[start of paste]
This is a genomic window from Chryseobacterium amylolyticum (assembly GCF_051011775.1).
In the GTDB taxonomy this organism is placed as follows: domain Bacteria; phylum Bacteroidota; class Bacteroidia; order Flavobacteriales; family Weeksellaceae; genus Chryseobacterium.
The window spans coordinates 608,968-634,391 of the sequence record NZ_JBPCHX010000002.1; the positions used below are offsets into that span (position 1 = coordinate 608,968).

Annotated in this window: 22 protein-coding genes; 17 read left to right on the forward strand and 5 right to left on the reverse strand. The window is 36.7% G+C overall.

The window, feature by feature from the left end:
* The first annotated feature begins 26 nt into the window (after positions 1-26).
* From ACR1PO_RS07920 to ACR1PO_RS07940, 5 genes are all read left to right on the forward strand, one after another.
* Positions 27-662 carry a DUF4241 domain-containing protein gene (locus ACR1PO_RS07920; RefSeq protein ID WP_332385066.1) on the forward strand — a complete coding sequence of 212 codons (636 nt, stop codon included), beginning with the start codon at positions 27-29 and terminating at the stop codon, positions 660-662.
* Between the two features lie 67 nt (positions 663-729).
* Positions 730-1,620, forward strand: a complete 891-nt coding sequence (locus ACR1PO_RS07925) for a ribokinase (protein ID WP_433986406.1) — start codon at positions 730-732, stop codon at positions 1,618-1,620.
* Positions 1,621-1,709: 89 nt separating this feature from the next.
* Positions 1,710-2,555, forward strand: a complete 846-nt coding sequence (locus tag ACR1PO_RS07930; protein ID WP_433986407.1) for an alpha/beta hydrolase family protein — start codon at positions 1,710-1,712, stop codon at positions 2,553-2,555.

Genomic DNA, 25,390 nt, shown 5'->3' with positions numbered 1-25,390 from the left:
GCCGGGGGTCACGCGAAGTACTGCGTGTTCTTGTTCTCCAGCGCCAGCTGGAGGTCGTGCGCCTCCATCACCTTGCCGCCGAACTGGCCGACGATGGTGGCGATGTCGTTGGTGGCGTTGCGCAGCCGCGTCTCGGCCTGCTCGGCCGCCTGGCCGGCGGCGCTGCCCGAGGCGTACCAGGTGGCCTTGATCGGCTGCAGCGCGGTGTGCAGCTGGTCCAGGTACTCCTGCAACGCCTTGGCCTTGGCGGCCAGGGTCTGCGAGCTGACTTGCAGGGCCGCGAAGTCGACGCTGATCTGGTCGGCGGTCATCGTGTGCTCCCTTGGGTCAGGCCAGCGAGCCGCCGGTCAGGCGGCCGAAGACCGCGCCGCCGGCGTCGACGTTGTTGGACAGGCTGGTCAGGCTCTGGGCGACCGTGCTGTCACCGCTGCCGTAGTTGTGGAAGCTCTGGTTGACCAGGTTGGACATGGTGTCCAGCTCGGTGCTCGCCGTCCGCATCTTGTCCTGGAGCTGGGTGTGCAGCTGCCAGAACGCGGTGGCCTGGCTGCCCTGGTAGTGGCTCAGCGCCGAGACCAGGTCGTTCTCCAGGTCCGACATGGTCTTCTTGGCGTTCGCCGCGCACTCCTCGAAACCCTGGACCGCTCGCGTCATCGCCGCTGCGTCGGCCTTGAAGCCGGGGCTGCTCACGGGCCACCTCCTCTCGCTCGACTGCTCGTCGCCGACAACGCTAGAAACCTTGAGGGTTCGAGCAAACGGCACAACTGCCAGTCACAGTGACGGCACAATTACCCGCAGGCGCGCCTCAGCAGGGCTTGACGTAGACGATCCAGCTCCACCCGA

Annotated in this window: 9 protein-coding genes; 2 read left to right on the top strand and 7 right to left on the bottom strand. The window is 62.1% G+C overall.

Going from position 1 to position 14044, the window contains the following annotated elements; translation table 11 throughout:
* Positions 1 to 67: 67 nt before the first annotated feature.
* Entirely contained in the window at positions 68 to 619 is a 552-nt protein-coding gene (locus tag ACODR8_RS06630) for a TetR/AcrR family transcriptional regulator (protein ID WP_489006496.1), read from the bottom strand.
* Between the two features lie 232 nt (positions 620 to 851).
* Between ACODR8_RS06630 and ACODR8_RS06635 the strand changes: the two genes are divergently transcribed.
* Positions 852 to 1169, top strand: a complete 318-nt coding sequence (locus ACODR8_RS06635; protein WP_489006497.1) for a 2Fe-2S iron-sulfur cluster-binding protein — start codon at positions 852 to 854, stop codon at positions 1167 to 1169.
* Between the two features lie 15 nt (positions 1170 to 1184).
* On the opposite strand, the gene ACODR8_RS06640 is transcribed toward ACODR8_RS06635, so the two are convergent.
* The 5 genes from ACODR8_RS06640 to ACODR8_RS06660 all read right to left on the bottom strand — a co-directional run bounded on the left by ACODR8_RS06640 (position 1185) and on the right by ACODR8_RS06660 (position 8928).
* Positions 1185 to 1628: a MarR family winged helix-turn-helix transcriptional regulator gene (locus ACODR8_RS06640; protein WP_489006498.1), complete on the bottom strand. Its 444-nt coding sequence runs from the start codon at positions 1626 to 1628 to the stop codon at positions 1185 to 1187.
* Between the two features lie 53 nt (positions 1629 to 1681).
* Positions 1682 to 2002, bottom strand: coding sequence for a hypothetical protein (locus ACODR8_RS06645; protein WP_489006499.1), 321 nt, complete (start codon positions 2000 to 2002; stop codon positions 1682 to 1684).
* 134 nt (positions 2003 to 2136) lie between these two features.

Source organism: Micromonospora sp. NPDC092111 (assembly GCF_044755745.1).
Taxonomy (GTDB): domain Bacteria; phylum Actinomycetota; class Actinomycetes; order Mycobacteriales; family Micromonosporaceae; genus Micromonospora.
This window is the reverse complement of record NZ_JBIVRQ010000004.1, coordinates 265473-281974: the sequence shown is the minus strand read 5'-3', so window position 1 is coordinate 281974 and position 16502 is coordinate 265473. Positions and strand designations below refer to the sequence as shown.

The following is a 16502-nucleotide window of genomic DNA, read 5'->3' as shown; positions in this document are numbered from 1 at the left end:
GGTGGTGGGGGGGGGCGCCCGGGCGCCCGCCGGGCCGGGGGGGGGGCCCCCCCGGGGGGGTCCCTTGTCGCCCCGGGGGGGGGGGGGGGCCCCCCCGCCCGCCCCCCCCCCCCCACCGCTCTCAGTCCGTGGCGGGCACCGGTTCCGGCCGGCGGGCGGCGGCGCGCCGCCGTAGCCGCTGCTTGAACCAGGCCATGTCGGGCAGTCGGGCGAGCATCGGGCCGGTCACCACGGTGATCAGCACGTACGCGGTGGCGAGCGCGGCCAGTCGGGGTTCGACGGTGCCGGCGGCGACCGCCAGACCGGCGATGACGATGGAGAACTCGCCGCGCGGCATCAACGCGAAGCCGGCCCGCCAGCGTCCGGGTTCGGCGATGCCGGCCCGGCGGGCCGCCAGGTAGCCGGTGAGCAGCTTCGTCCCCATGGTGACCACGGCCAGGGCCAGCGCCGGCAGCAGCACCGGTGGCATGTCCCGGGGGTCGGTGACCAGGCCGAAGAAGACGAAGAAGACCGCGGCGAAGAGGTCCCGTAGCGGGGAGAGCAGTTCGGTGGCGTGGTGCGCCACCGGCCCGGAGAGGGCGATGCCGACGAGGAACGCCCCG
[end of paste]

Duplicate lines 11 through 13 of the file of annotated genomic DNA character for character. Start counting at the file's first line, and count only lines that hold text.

* Positions 1,621-1,709: 89 nt separating this feature from the next.
* Positions 1,710-2,555, forward strand: a complete 846-nt coding sequence (locus tag ACR1PO_RS07930; protein ID WP_433986407.1) for an alpha/beta hydrolase family protein — start codon at positions 1,710-1,712, stop codon at positions 2,553-2,555.

Genomic DNA, 25,390 nt, shown 5'->3' with positions numbered 1-25,390 from the left: